It’s a wonderful step for me to get to play Dolly Gallagher Levi and to find my own Dolly—it’s been done by so many great people. I believe it’s a great show, and an uplifting show, and a funny show. I’m viewing it as a tryout—if I love it here, maybe I’ll do Dolly somewhere else as well.
It’s a classic character—what appealed to you most about Dolly?
It’s a story of a woman who hasn’t felt alive in years. There’s a beautiful monologue where Dolly talks about this. I think, being 61 myself, you do have things in your life where you have things happen that make you feel alive again. It’s about love, and no matter how old we are, love makes us young again. I can relate to that in my life too—I’ve been involved with someone since a year and a half ago.
So it feels very personal to me, this story, and she’s a survivor as well, an Irish girl married to a Jewish man. That was pretty shocking to people! And she was widowed, and if you look at the time frame when this occurs, 1890s, there was nothing a woman could do! She has to become a master of all trades to keep things together. I relate to that as an actor, because every time I play a different part, I’ve got to learn a different skill.
You just did a new pilot for ABC, My Freakin’ Family, and you’ve maintained a presence in different media ranging from film to TV to the theater in recent years. What’s been interesting about working in those different formats?
The L Word was a bit of a comeback for me; that got me a lot of new fans. I also did a one-woman show called Curvy Widow that I didn’t write, and that was an experience—I did it in Atlanta and in San Francisco, and I really loved doing it. So I want to do more theater. That’s been my dream—and part of that was doing a musical comedy.
On the new pilot, it’s a half-hour, and I’m attracted to half-hours, and more important than that, it’s a comedy. I was thrilled—this is a very funny pilot, and the cast is brilliant. I love ensembles—I started with ensembles, with The Last Picture Show.
…which just had its 40th anniversary, obviously—and Peter Bogdanovich is in North Carolina.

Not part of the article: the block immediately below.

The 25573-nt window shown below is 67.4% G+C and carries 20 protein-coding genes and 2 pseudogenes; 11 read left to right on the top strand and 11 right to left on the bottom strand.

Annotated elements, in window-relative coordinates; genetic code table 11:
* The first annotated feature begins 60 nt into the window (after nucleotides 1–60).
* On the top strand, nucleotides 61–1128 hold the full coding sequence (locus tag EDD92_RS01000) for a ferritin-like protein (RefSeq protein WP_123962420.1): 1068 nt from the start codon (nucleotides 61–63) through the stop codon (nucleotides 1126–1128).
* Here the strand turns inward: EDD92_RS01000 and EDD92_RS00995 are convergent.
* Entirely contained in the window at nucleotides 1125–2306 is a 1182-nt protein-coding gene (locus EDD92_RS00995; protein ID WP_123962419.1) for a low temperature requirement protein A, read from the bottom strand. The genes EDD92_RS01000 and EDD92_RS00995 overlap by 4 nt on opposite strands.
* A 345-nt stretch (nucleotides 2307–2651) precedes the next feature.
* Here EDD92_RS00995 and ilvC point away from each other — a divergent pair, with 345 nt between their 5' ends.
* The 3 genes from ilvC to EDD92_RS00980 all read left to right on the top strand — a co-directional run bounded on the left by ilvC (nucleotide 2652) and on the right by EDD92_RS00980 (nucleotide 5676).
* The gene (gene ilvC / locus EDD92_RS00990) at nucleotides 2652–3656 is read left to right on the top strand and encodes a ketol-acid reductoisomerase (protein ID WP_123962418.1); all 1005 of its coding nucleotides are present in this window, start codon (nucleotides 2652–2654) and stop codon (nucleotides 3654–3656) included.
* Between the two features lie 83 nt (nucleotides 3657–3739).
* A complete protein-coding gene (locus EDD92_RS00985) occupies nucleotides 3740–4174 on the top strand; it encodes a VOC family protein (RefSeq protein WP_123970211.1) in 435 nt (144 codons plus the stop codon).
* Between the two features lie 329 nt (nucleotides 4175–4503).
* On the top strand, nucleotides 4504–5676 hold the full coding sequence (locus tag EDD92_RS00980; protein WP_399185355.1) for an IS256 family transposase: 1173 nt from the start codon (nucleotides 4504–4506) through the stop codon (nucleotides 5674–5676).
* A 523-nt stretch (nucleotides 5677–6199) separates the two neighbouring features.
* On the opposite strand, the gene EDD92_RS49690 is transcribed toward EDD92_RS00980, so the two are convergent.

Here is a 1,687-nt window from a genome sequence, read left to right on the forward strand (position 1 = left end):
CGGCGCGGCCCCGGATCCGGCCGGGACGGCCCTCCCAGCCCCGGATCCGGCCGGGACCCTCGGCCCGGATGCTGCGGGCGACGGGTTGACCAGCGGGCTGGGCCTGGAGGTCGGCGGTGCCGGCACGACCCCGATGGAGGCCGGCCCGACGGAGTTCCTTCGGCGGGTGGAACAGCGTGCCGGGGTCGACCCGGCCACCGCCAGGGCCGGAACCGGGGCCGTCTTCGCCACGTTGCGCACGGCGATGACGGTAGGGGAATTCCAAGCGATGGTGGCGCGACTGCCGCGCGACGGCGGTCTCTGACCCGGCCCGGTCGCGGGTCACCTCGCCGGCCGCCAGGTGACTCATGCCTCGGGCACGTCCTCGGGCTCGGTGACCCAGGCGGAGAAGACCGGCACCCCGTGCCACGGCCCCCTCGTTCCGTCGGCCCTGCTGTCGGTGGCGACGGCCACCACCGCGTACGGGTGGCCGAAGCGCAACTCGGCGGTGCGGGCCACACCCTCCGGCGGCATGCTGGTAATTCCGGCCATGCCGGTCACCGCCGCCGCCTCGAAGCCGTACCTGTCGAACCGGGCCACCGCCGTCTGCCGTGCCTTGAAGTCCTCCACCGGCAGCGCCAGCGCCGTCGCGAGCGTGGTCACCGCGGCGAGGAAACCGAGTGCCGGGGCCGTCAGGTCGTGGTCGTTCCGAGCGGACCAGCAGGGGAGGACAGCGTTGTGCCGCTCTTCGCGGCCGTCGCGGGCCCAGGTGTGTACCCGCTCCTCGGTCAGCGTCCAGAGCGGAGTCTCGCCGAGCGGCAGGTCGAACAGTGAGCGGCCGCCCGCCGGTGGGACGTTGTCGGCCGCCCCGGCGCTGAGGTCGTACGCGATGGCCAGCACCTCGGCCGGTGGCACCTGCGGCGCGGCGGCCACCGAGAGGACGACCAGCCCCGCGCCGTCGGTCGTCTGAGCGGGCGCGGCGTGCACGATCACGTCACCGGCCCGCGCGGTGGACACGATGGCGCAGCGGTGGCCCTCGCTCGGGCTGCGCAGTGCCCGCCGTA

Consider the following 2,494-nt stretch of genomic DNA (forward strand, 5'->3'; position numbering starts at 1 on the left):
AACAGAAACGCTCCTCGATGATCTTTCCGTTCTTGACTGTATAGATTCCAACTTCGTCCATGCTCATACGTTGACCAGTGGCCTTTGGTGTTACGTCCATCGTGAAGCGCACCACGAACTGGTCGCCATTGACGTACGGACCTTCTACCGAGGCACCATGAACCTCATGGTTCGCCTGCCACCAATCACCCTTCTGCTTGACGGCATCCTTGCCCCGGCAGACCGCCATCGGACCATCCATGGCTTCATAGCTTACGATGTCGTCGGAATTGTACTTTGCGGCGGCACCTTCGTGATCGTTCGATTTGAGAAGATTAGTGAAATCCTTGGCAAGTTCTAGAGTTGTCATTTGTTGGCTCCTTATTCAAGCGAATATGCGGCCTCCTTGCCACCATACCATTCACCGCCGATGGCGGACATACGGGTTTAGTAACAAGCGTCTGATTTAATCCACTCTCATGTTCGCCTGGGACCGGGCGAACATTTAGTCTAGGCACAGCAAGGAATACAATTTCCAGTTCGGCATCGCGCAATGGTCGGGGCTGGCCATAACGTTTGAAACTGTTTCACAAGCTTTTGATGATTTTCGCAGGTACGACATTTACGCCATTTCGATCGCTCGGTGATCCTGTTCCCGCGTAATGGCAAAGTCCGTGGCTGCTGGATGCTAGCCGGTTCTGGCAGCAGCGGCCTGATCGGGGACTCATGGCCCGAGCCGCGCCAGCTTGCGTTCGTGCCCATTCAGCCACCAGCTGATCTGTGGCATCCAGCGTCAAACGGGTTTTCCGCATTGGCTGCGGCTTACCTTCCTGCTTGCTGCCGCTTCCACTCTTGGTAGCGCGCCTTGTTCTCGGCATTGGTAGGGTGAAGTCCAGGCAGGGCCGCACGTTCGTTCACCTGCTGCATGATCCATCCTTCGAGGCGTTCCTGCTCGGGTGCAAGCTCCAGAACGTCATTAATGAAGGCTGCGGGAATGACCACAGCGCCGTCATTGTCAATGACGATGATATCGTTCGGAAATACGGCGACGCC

I know! He’s coming to see me! If I wanted to learn how to make a great film, I would find out where Peter Bogdanovich was teaching and sign up for his class. I can’t believe it’s an undergraduate class he’s teaching—he should be teaching a doctoral program.
I say a prayer every day for Peter, what he has contributed to my life, to the films he made and the films he exposed me to, and to the great, great friendship and great love, which will last forever. Every time I see him, he’s so entertaining.
Now You See Me asks to what lengths will a television network go in order to insure what it might call the “human continuity” in its latest smash reality TV series—a show focusing on people who are gravely, if not terminally, ill? Why would anyone watch the show in the first place? And under such circumstances, if a producer offered you a promising new cancer-fighting drug—and a shot at stardom—why might you really not want to sign that contract?
We spoke with Bell for an hour by phone last weekend.
INDEPENDENT: That oddly prescient ’80s TV news network drama Max Headroom was supposedly set “15 minutes into the future.” The world in Now You See Me has a similar sense to it. It’s not tangential to our time, but a logical extension of it.
NEAL BELL: I hope so. While I was writing it, I actually thought that maybe this premise—a reality show about dying people—was so far out there that it went beyond parody into ridiculousness.
But while I was writing it, a British reality TV star named Jade Goody, who’d been a big hit on several different Big Brothers because she was so apparently abrasive and obnoxious, finally ended up on one in India, where she was diagnosed—on camera—as having terminal cancer.
She quit the show, went back to England and basically sold the rights to her death to a television company, which filmed as much as they could of her final month or two. She got married—though she was barely able to walk down the aisle—to the father of her two children. It was a huge media event in England.
And I thought, well, (laughs) I guess I didn’t make it up. It’s actually happening.
As Lily Tomlin said, “No matter how cynical you get, it’s impossible to keep up.”
I think that’s true. It goes beyond the “stranger than fiction” thing. I think cynicism is exactly the right word. You just cannot calculate the bottomless desire or appetite for the most invasive glimpses into people’s lives.
Black Poetry Theater performs "Letters to My Child" Sunday, Mar. 13 at 3 and 6 p.m. at Common Ground Theater.
I grew up in urban upstate New York. My mom was 13 when she had me. I was in an out of foster care. My siblings were tossed around to various family members. It was pretty much a fast-paced environment.